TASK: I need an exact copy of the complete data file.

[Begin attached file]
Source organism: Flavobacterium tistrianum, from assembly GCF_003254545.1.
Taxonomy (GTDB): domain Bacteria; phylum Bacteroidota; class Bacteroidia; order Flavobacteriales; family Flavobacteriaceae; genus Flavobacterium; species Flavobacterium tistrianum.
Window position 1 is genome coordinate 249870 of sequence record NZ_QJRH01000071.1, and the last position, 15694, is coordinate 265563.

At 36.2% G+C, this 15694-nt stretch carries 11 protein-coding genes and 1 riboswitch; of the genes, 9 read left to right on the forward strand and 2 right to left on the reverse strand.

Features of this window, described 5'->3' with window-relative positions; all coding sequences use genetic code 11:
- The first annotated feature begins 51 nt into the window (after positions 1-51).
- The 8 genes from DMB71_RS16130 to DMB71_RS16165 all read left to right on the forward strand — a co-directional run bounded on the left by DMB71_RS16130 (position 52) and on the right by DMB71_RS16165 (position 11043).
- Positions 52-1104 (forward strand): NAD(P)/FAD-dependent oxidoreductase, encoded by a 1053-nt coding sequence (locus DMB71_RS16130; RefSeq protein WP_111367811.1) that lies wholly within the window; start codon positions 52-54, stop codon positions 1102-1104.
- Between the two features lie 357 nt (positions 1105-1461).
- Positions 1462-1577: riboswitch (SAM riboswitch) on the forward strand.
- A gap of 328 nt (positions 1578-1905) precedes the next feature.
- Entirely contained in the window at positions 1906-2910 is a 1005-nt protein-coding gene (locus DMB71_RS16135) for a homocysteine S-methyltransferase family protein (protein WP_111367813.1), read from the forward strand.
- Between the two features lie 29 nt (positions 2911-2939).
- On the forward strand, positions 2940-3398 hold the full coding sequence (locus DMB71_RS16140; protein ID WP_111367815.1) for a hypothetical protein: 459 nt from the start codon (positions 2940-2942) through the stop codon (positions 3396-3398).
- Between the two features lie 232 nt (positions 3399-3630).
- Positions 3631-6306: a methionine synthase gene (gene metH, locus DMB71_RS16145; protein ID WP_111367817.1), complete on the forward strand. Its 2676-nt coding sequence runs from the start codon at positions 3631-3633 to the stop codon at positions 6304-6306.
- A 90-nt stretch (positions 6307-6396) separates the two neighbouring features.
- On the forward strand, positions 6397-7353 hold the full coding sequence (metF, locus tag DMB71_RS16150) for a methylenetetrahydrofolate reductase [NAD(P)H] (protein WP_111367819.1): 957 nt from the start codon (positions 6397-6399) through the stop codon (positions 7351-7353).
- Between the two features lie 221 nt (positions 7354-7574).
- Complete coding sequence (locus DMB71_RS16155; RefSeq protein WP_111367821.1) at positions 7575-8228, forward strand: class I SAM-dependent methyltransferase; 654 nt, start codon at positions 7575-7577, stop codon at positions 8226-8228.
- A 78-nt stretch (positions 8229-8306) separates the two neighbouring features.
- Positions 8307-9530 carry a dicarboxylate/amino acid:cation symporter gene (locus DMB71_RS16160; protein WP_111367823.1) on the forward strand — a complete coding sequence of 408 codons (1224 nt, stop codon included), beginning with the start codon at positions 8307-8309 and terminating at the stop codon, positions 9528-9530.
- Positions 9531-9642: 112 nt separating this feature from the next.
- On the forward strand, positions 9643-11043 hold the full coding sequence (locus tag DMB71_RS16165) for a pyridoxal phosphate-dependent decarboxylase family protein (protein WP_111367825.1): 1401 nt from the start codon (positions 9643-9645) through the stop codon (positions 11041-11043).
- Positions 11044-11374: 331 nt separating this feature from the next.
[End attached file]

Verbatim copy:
Source organism: Flavobacterium tistrianum, from assembly GCF_003254545.1.
Taxonomy (GTDB): domain Bacteria; phylum Bacteroidota; class Bacteroidia; order Flavobacteriales; family Flavobacteriaceae; genus Flavobacterium; species Flavobacterium tistrianum.
Window position 1 is genome coordinate 249870 of sequence record NZ_QJRH01000071.1, and the last position, 15694, is coordinate 265563.

At 36.2% G+C, this 15694-nt stretch carries 11 protein-coding genes and 1 riboswitch; of the genes, 9 read left to right on the forward strand and 2 right to left on the reverse strand.

Features of this window, described 5'->3' with window-relative positions; all coding sequences use genetic code 11:
- The first annotated feature begins 51 nt into the window (after positions 1-51).
- The 8 genes from DMB71_RS16130 to DMB71_RS16165 all read left to right on the forward strand — a co-directional run bounded on the left by DMB71_RS16130 (position 52) and on the right by DMB71_RS16165 (position 11043).
- Positions 52-1104 (forward strand): NAD(P)/FAD-dependent oxidoreductase, encoded by a 1053-nt coding sequence (locus DMB71_RS16130; RefSeq protein WP_111367811.1) that lies wholly within the window; start codon positions 52-54, stop codon positions 1102-1104.
- Between the two features lie 357 nt (positions 1105-1461).
- Positions 1462-1577: riboswitch (SAM riboswitch) on the forward strand.
- A gap of 328 nt (positions 1578-1905) precedes the next feature.
- Entirely contained in the window at positions 1906-2910 is a 1005-nt protein-coding gene (locus DMB71_RS16135) for a homocysteine S-methyltransferase family protein (protein WP_111367813.1), read from the forward strand.
- Between the two features lie 29 nt (positions 2911-2939).
- On the forward strand, positions 2940-3398 hold the full coding sequence (locus DMB71_RS16140; protein ID WP_111367815.1) for a hypothetical protein: 459 nt from the start codon (positions 2940-2942) through the stop codon (positions 3396-3398).
- Between the two features lie 232 nt (positions 3399-3630).
- Positions 3631-6306: a methionine synthase gene (gene metH, locus DMB71_RS16145; protein ID WP_111367817.1), complete on the forward strand. Its 2676-nt coding sequence runs from the start codon at positions 3631-3633 to the stop codon at positions 6304-6306.
- A 90-nt stretch (positions 6307-6396) separates the two neighbouring features.
- On the forward strand, positions 6397-7353 hold the full coding sequence (metF, locus tag DMB71_RS16150) for a methylenetetrahydrofolate reductase [NAD(P)H] (protein WP_111367819.1): 957 nt from the start codon (positions 6397-6399) through the stop codon (positions 7351-7353).
- Between the two features lie 221 nt (positions 7354-7574).
- Complete coding sequence (locus DMB71_RS16155; RefSeq protein WP_111367821.1) at positions 7575-8228, forward strand: class I SAM-dependent methyltransferase; 654 nt, start codon at positions 7575-7577, stop codon at positions 8226-8228.
- A 78-nt stretch (positions 8229-8306) separates the two neighbouring features.
- Positions 8307-9530 carry a dicarboxylate/amino acid:cation symporter gene (locus DMB71_RS16160; protein WP_111367823.1) on the forward strand — a complete coding sequence of 408 codons (1224 nt, stop codon included), beginning with the start codon at positions 8307-8309 and terminating at the stop codon, positions 9528-9530.
- Positions 9531-9642: 112 nt separating this feature from the next.
- On the forward strand, positions 9643-11043 hold the full coding sequence (locus tag DMB71_RS16165) for a pyridoxal phosphate-dependent decarboxylase family protein (protein WP_111367825.1): 1401 nt from the start codon (positions 9643-9645) through the stop codon (positions 11041-11043).
- Positions 11044-11374: 331 nt separating this feature from the next.